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» Safety in Japan
Japan is one of the safest countries in the world with very low crime rates. I have been traveling solo to this country many times now and I have never felt unsafe even in the late hours of the night — however, this is NO excuse to get too complacent. ‘Little crime’ does not mean ‘no crime’, so stay vigilant and be “street smart” by using your common sense at all times.
Nevertheless, the Japanese people are one of the kindest and most respectful people I have ever met, so solo travelers don’t have much to worry in this amazing country.
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» Helpful Japanese Phrases
Japan may be one of the most developed countries in the world, but a lot of the locals don’t speak English. However, this should not discourage you from traveling to this country because apart from the fact that there are a lot of translation apps that will help you understand and speak Japanese, a lot of the locals are also making the effort to learn and use the English language.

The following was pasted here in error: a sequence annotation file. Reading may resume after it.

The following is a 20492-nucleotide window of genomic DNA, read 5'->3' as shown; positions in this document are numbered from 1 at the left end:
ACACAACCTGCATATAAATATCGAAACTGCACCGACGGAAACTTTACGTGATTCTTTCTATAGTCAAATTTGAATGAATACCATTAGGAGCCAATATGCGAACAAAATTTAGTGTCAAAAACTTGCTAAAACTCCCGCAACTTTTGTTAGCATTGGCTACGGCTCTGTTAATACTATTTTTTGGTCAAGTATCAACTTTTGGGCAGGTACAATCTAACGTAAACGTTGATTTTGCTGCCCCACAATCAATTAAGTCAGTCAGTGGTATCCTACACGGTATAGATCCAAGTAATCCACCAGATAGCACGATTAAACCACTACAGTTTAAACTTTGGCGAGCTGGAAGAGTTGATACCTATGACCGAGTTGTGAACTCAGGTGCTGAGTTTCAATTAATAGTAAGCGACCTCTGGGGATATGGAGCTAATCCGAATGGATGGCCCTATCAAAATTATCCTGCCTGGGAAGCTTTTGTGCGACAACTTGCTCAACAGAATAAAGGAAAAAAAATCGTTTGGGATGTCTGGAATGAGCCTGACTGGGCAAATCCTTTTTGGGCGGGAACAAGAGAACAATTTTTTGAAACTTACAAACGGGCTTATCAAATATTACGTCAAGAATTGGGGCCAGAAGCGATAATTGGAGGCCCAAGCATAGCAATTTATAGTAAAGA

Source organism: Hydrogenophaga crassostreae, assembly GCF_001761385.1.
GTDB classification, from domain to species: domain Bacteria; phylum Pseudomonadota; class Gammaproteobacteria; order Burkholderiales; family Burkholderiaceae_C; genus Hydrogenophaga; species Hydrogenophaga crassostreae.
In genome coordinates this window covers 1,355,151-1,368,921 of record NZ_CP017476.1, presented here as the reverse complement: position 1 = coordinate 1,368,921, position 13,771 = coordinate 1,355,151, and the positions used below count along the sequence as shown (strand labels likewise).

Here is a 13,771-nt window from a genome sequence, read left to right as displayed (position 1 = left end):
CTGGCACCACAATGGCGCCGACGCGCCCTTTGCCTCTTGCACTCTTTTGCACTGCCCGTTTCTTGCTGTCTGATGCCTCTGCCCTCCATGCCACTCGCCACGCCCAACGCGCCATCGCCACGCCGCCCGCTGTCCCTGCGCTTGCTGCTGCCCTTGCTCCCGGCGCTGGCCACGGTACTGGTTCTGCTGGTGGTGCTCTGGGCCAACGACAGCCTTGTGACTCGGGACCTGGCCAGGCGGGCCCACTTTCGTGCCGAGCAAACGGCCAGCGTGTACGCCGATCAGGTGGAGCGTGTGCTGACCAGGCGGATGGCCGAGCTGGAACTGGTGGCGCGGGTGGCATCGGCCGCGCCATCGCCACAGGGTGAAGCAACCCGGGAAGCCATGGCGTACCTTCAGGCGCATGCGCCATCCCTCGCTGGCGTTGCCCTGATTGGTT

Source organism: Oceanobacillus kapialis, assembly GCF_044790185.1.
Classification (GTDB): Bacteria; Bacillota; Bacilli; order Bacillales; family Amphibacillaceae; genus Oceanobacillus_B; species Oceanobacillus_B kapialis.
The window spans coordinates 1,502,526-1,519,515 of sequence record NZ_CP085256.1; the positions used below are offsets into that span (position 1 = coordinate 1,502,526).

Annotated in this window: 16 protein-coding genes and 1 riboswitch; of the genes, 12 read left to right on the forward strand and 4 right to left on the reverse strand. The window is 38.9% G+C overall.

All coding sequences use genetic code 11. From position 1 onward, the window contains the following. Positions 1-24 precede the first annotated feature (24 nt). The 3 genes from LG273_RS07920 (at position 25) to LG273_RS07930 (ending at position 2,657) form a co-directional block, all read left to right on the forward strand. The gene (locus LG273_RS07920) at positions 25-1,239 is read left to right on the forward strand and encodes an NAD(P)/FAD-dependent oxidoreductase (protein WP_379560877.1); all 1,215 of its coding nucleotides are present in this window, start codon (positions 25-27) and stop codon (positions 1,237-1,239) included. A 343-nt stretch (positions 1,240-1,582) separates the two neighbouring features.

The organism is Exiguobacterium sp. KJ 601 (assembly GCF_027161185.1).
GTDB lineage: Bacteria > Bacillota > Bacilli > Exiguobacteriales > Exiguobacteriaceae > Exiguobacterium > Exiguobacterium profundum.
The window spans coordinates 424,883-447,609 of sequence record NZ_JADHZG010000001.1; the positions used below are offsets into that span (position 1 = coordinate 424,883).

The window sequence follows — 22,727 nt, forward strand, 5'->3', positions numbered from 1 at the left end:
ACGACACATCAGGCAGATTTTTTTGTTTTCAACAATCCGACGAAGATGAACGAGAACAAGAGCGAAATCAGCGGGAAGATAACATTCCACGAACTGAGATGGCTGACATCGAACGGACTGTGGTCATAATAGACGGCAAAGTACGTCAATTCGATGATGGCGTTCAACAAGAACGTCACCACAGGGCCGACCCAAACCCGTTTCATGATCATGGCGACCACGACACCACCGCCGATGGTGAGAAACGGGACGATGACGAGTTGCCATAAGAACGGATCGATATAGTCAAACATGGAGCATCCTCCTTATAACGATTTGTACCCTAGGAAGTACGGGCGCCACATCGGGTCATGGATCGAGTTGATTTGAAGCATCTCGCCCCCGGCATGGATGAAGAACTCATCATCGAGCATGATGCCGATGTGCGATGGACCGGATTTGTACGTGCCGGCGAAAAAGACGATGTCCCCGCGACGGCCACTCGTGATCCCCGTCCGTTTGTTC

- RELATED READ: Best translation apps for travel
Anyhow, below are some helpful Japanese phrases that will help you along the way! And even if you do encounter a Japanese who can speak English, it doesn’t hurt to say a word or two in their language.
Hello: Konnichiwa (Kohn-nee-chee-wah)
Thank you (normal): Arigatō. (Ah-REE-gah-tohh)
Thank you (less formal): Arigatō gozaimas (Ah-REE-gah-tohh goh-zahy-mahs)
Thank you (informal): Dōmo (DOHH-moh)
Yes: Hai (Hai)
No: Iie (E-eh)
Goodbye (long term): Sayōnara (Sah-yohh-nah-rah)
Goodbye (informal): Ja ne (Jahh neh)
Excuse me: Sumimasen (Soo-mee-mah-SEN)
I’m sorry: Gomen nasai (Goh-men-nah-sahy)
Is there someone here who speaks English?: Dareka eigo ga hanasemasu ka? (Dah-reh-kah ey-goh gah hah-nah-seh-mahs kah?)
Help!: Tasukete! (Tahs-keh-teh!)
Cheers!: Kanpai! (Kan-pie!)